As I sit at my desk on this cold, snowy Sunday to write this week’s article, the 46th annual March for Life is over. Most of the pilgrims who journeyed to our nation’s capital for the March have returned to their homes. They came from near and far — over 100,000 strong to stand up for life. I am happy to say that over 500 people from our diocese were among them.
Why do we march for life? We march to profess our faith in the dignity of human life from its first moment of existence in the mother’s womb. We march to stand firm in our determination to protect life, especially the life of the most vulnerable, the child in the mother’s womb. The unborn child in the mother’s womb is made in the image and likeness of God. In His divine plan, God created the human person to share in His divine life. He calls every human person to seek Him, to know Him, and to love Him with all their strength (cf. CCC, 1 and 356).
The theme for this year’s March for Life, “Unique from Day One: Pro-Life is pro-Science,” emphasized that science is on the side of life. “Science is behind the pro-life movement. . . . We owe so many advances to medicine and science and technology, and they all continue to reaffirm the scientific fact and the truth that life begins at fertilization/conception” (Jeanne Mancini, President of the March for Life Education and Defense Fund).
We march in solidarity with others to remind our elected officials that the laws of this land should protect all human life. Pro-lifers are not concerned only about the unborn. “The pro-life Catholic challenges us to care about the sacredness of every human being across a wide spectrum. We’re called always and everywhere to protect the dignity of the human person” (Archbishop Naumann, Chairperson of the USCCB Pro-Life Committee).
We march in answer to Cain’s question, “Am I my brother’s keeper?” Pope Francis reminds us, “Fraternity is an essential human quality, for we are relational beings. A lively awareness of our relatedness helps us to look upon and to treat each person as a true sister or brother” (World Day of Peace, January 1, 1024). The child in the womb is my brother or sister. What we do to him or her we do to Christ. Conversely, what we fail to do for the child in the womb we fail to do for Christ.
We march because we believe that every generation needs to be reminded about the truth of the human person fashioned in God’s image and destined for eternal life. We march to keep this truth before the minds and hearts of all people in every time and place. We recognize our role as stewards, custodians over all creation, and our inherent responsibility to remain constant and steadfast in our efforts to safeguard, nurture, and sustain the precious gift of life.
We march to be the voice for those who have no voice. The March for Life is an opportunity for many voices to speak as one voice and to do something tangible. It is a means of putting words into action and supporting the culture of life.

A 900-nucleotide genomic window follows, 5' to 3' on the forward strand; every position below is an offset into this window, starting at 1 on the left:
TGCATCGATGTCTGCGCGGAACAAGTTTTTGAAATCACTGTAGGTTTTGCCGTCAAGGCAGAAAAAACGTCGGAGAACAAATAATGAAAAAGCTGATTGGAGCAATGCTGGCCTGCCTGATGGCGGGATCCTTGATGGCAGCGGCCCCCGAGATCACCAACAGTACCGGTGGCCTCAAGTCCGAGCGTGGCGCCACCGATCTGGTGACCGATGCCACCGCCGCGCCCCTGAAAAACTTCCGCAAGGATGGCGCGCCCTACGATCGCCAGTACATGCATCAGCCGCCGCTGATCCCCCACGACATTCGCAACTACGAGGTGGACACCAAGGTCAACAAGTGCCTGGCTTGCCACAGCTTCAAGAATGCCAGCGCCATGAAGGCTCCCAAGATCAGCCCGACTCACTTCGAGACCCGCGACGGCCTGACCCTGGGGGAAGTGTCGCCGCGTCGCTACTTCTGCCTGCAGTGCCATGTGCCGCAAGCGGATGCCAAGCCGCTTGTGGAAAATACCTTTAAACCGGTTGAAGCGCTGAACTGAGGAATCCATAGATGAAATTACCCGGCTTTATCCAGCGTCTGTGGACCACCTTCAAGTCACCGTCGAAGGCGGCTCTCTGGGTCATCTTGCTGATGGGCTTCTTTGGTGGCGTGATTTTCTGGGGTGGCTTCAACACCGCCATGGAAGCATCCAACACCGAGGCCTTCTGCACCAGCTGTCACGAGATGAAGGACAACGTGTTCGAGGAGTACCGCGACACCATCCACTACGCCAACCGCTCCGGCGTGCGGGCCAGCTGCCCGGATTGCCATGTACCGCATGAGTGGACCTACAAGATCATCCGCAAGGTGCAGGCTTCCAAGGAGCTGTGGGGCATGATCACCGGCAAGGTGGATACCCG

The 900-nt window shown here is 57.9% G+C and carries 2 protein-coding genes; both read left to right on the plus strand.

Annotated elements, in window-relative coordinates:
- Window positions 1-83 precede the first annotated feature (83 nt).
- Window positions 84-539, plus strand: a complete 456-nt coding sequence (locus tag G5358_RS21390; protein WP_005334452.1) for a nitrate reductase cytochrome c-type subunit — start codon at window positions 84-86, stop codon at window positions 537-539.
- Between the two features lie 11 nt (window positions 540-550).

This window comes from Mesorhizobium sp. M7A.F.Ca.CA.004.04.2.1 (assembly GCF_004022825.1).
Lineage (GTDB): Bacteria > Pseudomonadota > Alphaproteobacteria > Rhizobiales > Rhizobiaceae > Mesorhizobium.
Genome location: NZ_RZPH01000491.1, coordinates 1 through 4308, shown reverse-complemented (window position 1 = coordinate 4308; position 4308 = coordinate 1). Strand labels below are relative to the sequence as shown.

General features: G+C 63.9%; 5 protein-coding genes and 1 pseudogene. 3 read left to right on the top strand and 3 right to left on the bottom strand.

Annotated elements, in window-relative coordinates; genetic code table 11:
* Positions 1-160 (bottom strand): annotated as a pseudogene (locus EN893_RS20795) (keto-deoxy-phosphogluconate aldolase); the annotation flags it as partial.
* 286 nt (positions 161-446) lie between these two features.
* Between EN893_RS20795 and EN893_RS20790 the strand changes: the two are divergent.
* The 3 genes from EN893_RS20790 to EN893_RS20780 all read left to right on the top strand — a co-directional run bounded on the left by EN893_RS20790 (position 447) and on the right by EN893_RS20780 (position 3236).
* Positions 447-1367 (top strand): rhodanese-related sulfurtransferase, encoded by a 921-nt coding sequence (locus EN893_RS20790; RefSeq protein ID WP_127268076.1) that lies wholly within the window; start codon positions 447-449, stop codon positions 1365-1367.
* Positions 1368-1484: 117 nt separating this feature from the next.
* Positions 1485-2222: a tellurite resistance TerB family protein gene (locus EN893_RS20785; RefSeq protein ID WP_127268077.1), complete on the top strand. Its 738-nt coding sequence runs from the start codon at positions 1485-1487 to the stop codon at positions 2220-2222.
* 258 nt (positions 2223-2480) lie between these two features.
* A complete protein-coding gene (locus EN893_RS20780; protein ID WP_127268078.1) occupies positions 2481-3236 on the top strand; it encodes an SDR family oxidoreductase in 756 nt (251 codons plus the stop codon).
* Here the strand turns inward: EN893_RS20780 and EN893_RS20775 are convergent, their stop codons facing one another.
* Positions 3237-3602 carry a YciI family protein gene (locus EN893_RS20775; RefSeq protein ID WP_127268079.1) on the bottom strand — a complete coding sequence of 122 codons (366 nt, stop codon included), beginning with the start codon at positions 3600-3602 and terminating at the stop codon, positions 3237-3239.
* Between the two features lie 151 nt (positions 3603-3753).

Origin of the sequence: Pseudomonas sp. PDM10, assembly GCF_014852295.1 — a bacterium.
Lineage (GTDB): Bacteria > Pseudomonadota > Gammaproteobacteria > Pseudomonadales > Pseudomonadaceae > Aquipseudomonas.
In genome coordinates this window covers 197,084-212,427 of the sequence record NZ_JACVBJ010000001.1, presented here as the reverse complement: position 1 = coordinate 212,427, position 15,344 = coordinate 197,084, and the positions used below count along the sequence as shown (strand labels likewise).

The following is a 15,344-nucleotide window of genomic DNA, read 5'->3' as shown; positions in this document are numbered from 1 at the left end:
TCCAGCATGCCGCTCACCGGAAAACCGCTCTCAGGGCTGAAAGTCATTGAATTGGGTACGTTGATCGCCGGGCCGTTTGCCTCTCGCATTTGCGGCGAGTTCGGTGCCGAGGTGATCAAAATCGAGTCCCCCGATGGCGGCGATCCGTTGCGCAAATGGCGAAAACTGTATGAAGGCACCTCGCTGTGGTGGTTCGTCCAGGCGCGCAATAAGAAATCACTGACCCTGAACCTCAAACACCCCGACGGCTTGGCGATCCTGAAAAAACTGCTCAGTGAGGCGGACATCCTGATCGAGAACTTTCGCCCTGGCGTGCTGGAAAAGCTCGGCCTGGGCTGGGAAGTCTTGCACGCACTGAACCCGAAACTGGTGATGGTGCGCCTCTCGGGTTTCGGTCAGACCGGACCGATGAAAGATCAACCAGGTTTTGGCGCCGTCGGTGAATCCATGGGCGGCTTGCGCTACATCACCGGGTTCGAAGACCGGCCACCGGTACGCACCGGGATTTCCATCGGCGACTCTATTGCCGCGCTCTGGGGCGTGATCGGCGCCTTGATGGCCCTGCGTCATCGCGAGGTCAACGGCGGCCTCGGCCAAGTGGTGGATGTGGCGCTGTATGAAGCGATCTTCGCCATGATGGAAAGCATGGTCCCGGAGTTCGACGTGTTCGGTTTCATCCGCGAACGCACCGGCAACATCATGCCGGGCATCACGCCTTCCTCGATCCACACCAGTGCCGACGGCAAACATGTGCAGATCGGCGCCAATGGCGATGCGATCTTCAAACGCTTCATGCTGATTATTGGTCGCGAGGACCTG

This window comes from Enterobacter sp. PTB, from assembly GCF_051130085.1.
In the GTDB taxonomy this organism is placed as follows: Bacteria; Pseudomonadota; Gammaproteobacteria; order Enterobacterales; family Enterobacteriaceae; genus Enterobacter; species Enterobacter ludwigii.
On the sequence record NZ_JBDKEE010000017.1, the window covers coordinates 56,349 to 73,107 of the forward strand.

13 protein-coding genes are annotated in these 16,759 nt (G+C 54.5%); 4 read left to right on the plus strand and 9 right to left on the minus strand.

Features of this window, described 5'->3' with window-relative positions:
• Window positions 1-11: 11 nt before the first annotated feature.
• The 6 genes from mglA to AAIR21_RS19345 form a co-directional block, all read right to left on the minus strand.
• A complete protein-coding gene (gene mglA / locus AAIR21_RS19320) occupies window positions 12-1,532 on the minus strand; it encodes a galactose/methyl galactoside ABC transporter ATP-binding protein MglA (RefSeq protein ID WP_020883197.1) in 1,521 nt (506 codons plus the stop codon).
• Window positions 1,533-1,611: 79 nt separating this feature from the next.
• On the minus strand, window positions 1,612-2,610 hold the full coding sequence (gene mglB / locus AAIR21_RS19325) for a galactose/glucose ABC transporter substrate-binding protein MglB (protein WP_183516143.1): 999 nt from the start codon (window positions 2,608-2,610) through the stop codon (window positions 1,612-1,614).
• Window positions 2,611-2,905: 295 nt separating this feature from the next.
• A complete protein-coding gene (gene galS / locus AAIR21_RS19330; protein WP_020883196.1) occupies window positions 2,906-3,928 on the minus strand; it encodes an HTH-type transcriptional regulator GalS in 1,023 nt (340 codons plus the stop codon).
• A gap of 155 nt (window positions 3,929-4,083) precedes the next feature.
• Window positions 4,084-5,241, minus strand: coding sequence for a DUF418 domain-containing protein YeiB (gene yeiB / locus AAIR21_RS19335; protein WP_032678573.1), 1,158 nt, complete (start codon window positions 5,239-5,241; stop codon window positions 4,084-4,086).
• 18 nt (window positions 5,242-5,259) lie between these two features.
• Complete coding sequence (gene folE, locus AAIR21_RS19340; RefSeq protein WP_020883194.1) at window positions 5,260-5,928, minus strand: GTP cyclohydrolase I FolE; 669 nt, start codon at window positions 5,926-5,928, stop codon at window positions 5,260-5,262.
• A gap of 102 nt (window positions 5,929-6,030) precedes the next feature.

The presence of thousands in Washington praying and witnessing to the value of human life was a sign of hope. However, our efforts and commitment to life cannot be relegated to one day of the year or to one event, as important as communal witness, prayer, and penance may be. We need to promote a civilization of love every day of the year. We need to pray daily that our homes, cities, state, and nation will recognize the sanctity of human life and leave no stone unturned to safeguard and protect it.
In conclusion, I wish to draw your attention to the contemplated passage of New York State’s new proposed abortion policy. The so-called “Reproductive Health Act” will expand our state’s already radically permissive law, by empowering more health practitioners to provide abortion and removing all state restrictions on late-term procedures. As the bishops of our state noted in a message published on January 17, “We mourn the unborn infants who will lose their lives, and the many mothers and fathers who will suffer remorse and heartbreak as well.” [click here for the full statement.]
Please support efforts in our diocese to offer resources and services through our charitable and health agencies, to any woman experiencing an unplanned pregnancy. She needs our support in bearing her child, raising her family, or placing her child for adoption. I need your assistance in making these life-giving choices more widely known and accessible.
The March for Life is one day a year. However, may we stand up for life every day through our prayers and efforts on behalf of the sanctity of human life from conception to natural death.
If you have a prayer intention you would like me to consider during the weeks ahead, please mail it to my attention at 240 E. Onondaga St., Syracuse, N.Y. 13202.